DETROIT (Bloomberg) -- Ford Motor Co. said its new aluminum-bodied F-150 will come with less standard horsepower and torque than today's pickups. In the lighter truck, drivers won't miss it, Ford said.
"It's really going to be an amazing difference in performance when driving," Doug Scott, Ford's truck marketing manager, said today at an event to discuss the new F-150's performance at Ford's Dearborn Development Center. "Every single customer is going to get better performance."
The new F-150, which weighs 732 pounds (332 kilograms) less than the current model, will start with a 3.5-liter V-6 engine that delivers 283 horsepower and 255 pound-feet of torque, Ford said.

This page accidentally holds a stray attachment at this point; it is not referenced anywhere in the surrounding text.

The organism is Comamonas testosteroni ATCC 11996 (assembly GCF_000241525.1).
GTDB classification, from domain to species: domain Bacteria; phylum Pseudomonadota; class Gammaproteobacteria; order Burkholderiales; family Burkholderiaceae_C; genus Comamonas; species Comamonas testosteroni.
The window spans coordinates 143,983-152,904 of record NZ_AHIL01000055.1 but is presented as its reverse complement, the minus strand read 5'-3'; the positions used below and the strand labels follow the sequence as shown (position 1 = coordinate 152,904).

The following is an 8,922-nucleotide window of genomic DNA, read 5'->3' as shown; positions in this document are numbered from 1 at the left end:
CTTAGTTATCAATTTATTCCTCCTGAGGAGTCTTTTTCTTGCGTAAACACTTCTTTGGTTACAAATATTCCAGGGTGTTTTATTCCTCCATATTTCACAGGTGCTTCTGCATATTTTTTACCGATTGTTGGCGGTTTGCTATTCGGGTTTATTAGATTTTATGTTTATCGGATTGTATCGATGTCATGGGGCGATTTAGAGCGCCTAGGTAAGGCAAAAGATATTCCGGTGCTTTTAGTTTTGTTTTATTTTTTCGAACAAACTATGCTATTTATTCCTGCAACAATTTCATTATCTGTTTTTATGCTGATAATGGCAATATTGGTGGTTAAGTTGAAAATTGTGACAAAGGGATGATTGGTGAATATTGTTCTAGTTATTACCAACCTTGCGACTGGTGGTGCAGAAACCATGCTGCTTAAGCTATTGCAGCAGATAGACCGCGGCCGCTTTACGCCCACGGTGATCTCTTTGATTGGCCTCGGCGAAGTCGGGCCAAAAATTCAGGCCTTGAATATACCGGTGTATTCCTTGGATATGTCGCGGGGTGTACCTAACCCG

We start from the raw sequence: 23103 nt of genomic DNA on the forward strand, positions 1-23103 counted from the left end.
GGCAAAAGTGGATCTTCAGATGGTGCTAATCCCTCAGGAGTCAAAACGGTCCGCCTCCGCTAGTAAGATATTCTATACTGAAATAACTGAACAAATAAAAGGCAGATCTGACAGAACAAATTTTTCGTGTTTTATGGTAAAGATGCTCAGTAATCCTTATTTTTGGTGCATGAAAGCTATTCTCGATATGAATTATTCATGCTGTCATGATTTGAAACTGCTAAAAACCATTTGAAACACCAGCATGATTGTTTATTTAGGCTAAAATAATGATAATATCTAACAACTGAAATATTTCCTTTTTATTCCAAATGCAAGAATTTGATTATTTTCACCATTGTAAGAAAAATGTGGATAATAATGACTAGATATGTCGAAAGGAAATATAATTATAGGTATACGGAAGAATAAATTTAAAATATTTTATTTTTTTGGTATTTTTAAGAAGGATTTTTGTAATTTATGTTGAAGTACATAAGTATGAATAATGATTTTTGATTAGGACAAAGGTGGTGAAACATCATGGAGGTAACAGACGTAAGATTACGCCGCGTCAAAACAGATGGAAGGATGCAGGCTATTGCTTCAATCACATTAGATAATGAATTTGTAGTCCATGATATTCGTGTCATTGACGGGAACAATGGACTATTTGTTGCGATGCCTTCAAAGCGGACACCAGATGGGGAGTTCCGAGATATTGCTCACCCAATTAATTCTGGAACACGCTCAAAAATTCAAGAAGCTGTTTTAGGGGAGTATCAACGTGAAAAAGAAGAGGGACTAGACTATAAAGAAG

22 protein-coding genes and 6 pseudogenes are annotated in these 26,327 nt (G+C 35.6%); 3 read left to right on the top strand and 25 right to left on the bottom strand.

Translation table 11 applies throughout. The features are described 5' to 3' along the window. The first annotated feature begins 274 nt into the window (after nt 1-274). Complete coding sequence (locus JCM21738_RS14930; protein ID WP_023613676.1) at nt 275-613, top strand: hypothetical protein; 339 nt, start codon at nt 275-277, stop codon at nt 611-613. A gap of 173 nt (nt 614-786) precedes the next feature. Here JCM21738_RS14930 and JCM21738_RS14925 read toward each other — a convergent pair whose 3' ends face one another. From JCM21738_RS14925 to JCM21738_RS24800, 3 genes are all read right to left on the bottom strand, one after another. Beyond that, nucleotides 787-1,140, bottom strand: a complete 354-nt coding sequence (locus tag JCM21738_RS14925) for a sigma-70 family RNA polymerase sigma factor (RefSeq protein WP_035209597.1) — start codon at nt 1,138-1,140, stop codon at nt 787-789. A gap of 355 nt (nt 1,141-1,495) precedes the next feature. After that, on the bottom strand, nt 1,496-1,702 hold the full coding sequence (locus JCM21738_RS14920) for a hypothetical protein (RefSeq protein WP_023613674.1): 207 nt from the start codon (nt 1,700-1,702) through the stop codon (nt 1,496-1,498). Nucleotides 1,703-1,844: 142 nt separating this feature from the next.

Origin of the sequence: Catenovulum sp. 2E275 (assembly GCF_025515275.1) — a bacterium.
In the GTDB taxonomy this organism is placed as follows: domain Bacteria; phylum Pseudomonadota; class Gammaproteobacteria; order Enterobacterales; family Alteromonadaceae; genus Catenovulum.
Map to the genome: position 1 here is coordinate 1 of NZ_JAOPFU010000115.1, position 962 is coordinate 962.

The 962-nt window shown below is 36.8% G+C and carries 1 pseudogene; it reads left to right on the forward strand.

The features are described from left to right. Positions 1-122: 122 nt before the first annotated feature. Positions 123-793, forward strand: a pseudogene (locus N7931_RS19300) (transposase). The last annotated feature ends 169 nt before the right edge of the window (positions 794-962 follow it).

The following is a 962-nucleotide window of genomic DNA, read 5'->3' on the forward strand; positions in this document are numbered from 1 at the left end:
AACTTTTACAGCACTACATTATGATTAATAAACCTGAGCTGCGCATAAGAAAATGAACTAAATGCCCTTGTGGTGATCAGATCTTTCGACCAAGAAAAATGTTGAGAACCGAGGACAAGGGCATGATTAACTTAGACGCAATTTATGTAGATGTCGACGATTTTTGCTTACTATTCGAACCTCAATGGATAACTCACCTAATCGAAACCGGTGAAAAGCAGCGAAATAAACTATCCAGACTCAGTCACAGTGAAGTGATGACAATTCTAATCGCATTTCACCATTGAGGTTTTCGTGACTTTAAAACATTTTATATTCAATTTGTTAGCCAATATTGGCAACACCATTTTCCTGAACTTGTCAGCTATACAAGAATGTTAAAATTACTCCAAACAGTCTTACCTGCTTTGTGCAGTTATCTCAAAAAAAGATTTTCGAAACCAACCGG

While that's less oomph than today's 3.7-liter V-6 with 302 horses and 278 pound-feet of torque, the new model has a higher power-to-weight ratio, Scott said.
Ford's F-Series pickups have been the industry's best-selling vehicle line for 32 years.
Using aluminum to cut weight would help meet rising fuel-economy standards. The new pickup may approach 30 miles (48 kilometers) per gallon on the highway, up from 23 mpg in the current version.
Scott declined to say what the new truck's fuel economy will be. The new F-150 can also be bought with a six-cylinder, 2.7- liter EcoBoost engine, which will have 325 horsepower, 375 lb.- ft. of torque.
It can carry 2,250 pounds and tow 8,500 pounds, Ford said. The standard 3.5-liter V-6 engine is rated for 1,910 pounds of payload and 7,600 pounds of towing, which Ford says is the best in its class.
Retooling factories for the new truck's aluminum body will cost Ford production of more than 90,000 pickups.